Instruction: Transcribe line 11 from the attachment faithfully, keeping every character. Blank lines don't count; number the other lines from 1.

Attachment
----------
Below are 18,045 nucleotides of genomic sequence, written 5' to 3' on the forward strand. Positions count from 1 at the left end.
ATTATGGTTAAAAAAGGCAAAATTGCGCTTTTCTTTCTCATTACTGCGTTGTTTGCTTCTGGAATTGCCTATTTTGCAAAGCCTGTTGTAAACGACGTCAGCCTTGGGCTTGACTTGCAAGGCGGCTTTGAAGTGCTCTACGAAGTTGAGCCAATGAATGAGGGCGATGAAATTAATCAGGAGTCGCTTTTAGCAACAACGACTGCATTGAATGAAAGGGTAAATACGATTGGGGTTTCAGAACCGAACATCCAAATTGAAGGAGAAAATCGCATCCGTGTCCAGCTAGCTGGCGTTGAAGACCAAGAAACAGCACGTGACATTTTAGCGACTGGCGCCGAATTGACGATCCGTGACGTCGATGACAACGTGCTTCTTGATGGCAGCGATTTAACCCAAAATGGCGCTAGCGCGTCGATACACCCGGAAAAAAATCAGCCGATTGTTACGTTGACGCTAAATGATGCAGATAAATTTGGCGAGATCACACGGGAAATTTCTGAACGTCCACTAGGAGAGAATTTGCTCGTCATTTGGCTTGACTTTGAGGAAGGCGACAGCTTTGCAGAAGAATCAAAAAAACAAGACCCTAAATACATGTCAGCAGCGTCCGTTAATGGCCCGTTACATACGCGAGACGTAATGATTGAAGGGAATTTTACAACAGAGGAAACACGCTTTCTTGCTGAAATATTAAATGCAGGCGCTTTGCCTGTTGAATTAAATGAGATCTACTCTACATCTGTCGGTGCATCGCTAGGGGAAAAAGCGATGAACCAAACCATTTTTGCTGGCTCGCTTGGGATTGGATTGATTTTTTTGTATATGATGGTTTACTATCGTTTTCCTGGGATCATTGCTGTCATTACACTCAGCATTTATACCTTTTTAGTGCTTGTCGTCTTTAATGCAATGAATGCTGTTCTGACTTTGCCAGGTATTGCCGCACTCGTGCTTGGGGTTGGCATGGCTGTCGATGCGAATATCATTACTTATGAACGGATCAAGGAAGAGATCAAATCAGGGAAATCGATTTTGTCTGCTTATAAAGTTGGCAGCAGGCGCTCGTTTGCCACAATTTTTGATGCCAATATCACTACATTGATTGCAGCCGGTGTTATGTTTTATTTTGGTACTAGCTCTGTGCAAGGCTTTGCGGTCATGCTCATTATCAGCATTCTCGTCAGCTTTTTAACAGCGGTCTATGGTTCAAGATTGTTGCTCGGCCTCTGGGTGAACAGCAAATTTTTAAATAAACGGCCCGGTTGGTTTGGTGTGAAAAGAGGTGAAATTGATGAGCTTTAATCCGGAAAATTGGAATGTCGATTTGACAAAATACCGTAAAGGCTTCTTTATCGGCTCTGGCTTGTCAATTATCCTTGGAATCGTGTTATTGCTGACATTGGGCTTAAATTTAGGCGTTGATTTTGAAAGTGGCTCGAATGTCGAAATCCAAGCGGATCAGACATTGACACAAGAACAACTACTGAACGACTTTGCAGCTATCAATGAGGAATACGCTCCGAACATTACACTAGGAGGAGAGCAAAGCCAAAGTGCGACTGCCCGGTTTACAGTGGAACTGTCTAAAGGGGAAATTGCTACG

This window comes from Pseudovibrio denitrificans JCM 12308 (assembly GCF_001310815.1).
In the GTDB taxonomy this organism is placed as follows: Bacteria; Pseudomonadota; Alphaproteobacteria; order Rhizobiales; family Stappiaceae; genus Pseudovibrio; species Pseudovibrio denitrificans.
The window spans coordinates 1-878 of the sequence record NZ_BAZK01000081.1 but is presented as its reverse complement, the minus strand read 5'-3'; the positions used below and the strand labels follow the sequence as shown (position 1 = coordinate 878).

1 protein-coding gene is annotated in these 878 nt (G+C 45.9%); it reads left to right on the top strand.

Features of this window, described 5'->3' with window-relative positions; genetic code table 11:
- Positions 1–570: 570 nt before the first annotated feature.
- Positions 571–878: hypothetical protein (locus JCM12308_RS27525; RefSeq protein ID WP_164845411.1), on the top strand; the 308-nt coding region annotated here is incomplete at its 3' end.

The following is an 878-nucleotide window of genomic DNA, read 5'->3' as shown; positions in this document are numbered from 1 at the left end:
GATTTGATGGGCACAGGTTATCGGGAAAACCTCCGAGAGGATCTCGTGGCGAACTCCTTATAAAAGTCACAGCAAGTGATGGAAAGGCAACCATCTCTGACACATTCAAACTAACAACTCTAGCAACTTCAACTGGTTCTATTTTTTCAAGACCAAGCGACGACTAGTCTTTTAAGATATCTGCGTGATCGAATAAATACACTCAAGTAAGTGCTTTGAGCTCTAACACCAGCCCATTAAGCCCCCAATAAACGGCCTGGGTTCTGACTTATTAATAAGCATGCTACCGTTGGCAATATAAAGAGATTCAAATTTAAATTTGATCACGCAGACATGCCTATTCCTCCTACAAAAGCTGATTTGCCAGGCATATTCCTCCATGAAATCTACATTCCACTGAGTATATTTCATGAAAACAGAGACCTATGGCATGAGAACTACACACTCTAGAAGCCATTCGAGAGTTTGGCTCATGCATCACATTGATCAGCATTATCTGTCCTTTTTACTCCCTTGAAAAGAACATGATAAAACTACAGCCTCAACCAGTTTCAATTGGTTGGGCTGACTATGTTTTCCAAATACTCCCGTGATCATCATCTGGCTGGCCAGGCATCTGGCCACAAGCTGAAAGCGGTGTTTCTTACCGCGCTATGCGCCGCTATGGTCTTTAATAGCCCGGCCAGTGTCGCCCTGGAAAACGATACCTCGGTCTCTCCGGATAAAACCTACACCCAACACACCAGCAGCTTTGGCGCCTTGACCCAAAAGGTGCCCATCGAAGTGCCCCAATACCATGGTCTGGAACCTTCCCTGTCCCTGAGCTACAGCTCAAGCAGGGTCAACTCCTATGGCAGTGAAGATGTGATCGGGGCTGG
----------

GATTTGATGGGCACAGGTTATCGGGAAAACCTCCGAGAGGATCTCGTGGCGAACTCCTTATAAAAGTCACAGCAAGTGATGGAAAGGCAACCATCTCTGACACATTCAAACTAACAACTCTAGCAACTTCAACTGGTTCTATTTTTTCAAGACCAAGCGACGACTAGTCTTTTAAGATATCTGCGTGATCGAATAAATACACTCAAGTAAGTGCTTTGAGCTCTAACACCAGCCCATTAAGCCCCCAATAAACGGCCTGGGTTCTGACTTATTAATAAGCATGCTACCGTTGGCAATATAAAGAGATTCAAATTTAAATTTGATCACGCAGACATGCCTATTCCTCCTACAAAAGCTGATTTGCCAGGCATATTCCTCCATGAAATCTACATTCCACTGAGTATATTTCATGAAAACAGAGACCTATGGCATGAGAACTACACACTCTAGAAGCCATTCGAGAGTTTGGCTCATGCATCACATTGATCAGCATTATCTGTCCTTTTTACTCCCTTGAAAAGAACATGATAAAACTACAGCCTCAACCAGTTTCAATTGGTTGGGCTGACTATGTTTTCCAAATACTCCCGTGATCATCATCTGGCTGGCCAGGCATCTGGCCACAAGCTGAAAGCGGTGTTTCTTACCGCGCTATGCGCCGCTATGGTCTTTAATAGCCCGGCCAGTGTCGCCCTGGAAAACGATACCTCGGTCTCTCCGGATAAAACCTACACCCAACACACCAGCAGCTTTGGCGCCTTGACCCAAAAGGTGCCCATCGAAGTGCCCCAATACCATGGTCTGGAACCTTCCCTGTCCCTGAGCTACAGCTCAAGCAGGGTCAACTCCTATGGCAGTGAAGATGTGATCGGGGCTGG